The AHL heat devils senators sound tigers checkers wolves griffins bulldogs wolfpack bears wild monsters phantoms monarchs admirals admirals barons pirates bruins americans icehogs rampage falcons icecaps crunch stars marlies comets penguins sharks Home
Loading Scores...

Off-ice chemistry leading to on-ice success

October 25, 2013
Photo: John Saraya

by Alyssa Dombrowski || for NHL.com

In the game of hockey, on-ice chemistry is the key to success. For Colorado Avalanche prospects Mike Sgarbossa and Andrew Agozzino, the bond began forming well before they got to the American Hockey League’s Lake Erie Monsters.

“We definitely knew about each other,” Sgarbossa said. “I didn’t really like playing against him, because he was obviously a good player on the other team and was always tough to compete against.”

Both natives of the Toronto area, the two competed against each other in the Ontario Hockey League from 2008-12, Agozzino with Niagara and Sgarbossa with Barrie, Saginaw and Sudbury.

“We were in the same division, so we played each other quite a bit,” said Agozzino. “Mike was a great player in the OHL. We were kind of familiar with one another and did some training together in the summer, so when we both got here it was pretty easy to connect.”

Sgarbossa, 21, and Agozzino, 22, both joined the Monsters prior to the start of the 2012-13 season – Agozzino on a one-year AHL contract and Sgarbossa on an entry-level NHL deal after being acquired by the Colorado Avalanche from San Jose in 2012.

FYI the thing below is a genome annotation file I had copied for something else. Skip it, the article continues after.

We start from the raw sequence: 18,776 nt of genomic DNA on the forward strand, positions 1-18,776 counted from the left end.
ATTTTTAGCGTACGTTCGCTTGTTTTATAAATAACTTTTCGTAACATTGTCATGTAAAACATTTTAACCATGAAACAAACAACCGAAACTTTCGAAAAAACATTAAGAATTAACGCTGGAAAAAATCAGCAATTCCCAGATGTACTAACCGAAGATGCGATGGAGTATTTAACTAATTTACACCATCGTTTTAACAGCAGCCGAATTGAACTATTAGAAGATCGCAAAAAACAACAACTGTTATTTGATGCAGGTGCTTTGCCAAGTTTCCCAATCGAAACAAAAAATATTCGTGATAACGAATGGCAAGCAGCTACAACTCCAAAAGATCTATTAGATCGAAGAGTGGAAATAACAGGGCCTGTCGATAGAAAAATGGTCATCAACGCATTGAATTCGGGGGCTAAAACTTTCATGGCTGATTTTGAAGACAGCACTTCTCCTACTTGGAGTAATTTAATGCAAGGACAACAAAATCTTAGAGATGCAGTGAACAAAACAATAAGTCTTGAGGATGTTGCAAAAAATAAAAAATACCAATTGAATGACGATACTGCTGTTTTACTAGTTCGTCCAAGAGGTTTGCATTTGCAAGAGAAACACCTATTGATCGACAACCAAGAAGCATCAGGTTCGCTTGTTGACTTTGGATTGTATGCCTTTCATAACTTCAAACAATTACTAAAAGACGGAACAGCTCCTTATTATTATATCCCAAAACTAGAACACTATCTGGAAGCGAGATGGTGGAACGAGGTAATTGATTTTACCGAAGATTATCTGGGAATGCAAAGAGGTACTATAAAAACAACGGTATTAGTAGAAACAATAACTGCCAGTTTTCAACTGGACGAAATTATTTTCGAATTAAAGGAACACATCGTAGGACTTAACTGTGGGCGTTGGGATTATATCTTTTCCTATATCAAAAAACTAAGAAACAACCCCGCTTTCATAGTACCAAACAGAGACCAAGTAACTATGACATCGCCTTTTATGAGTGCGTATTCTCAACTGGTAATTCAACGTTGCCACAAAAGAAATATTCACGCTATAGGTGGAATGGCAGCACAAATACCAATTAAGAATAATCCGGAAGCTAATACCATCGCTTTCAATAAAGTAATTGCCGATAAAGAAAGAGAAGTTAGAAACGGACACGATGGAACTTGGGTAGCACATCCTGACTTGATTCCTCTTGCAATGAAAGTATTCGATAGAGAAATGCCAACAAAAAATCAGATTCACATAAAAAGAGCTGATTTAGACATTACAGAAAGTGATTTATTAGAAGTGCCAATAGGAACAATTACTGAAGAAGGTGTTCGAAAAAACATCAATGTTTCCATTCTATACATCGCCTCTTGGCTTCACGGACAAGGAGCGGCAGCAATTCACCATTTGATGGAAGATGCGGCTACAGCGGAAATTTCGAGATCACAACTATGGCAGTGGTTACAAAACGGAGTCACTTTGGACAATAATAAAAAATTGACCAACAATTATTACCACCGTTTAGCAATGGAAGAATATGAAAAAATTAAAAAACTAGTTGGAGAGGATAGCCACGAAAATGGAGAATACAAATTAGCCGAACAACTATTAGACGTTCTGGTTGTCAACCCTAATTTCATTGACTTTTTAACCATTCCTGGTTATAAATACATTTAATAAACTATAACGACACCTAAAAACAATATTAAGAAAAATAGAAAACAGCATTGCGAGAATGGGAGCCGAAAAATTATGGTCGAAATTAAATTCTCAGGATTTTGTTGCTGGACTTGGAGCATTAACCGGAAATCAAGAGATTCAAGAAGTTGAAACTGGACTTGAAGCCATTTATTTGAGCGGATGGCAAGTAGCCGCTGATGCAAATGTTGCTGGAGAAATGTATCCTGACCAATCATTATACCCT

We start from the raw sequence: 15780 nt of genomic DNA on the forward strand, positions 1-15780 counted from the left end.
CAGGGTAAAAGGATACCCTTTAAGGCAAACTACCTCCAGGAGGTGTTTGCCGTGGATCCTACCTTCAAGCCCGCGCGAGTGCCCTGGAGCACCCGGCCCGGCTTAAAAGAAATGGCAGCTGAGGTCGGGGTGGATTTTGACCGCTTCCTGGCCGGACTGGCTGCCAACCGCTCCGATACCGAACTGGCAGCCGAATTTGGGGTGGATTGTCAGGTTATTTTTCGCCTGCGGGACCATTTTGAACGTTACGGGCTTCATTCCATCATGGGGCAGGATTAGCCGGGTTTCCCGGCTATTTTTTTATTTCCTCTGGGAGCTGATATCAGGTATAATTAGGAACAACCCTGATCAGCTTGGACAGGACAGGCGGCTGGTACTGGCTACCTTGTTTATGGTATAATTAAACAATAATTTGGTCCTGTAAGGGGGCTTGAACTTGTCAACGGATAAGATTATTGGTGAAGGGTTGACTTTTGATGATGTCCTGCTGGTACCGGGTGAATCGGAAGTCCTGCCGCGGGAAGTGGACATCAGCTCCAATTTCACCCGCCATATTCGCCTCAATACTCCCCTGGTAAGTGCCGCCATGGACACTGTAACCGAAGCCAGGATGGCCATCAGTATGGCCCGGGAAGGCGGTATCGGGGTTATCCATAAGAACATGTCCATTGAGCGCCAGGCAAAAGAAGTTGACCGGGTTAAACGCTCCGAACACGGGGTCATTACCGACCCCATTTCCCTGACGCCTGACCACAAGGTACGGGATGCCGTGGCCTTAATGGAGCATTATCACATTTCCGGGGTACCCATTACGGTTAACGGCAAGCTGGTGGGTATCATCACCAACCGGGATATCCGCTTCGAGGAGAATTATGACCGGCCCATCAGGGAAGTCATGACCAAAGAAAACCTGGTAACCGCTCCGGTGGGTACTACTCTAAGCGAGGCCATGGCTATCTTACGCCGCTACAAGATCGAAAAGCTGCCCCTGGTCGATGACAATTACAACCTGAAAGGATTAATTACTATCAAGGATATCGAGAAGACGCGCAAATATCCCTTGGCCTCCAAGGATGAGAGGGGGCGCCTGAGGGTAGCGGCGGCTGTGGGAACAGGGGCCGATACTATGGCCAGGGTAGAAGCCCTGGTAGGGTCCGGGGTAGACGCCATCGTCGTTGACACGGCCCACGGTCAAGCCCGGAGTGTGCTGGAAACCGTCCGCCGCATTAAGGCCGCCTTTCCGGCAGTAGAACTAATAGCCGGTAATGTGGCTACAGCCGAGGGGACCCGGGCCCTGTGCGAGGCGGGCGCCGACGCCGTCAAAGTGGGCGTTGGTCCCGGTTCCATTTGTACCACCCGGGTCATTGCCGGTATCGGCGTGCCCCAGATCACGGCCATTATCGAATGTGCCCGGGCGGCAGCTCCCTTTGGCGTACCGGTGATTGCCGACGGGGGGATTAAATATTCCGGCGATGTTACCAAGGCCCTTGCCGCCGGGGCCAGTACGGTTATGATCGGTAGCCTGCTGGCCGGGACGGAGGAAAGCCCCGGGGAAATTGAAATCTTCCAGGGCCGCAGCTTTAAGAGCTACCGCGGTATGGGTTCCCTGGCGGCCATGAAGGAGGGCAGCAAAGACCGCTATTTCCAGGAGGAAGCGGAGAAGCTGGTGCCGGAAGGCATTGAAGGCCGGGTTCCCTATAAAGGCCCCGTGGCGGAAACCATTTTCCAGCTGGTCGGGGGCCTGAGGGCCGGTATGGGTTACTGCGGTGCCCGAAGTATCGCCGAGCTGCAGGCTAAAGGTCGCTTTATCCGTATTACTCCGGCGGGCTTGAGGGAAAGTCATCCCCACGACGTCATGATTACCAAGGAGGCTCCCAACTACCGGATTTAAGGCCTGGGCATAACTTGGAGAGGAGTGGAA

“It’s cool that we both came up in the same fashion and ended up on the same team here in Cleveland,” Sgarbossa said. “We have our history to fall back on, and now that we’re playing with each other we have that chemistry and kind of know what the other one is going to do.”

As rookies last year, Agozzino (52 points in 76 games) and Sgarbossa (44 in 57) were the Monsters’ top two scorers; in six games this season, Agozzino has notched four points and Sgarbossa three.

“Mike is great to play with,” said Agozzino. “He’s such a great passer, and he sees the ice so well that he makes it really easy for you to play with him. You just have to find an open area, and he’s going to get you the puck for a scoring chance.

“I think our games complement each other pretty well. I’m a bit more of a shooter and he’s a bit more of a passer, so it works out.”

Playing alongside Agozzino has proven to be equally as advantageous to Sgarbossa.

“Andrew is a little bit different of a player than me,” said Sgarbossa. “He’s more of a two-way player and he’s really good in the defensive zone, so he helps me out because that’s something I have to work on.

“At the same time, I can help him with things he wants to work on in the offensive zone, so we work together on that. We help each other out with our weaknesses and strengths.”

For the second-year pros, a great deal of help and nurturing from Lake Erie’s front office has come through Director of AHL Operations David Oliver, who has been with the team in various roles since its inception in 2007.

“Andrew leads by example on the ice,” said Oliver. “He’s a small player, but he plays with a big heart, he hits and he plays the way the coach wants him to play the game.

“Mike is a very skilled, super competitive player who has exceptional vision on the ice. If he’s got the puck on his stick, he’s one of those guys that can find the open guy even if the lane is really small.”

As a former 13-year pro with 233 games of National Hockey League experience in his career, Oliver is someone who can have a positive influence on all of Colorado’s prospects.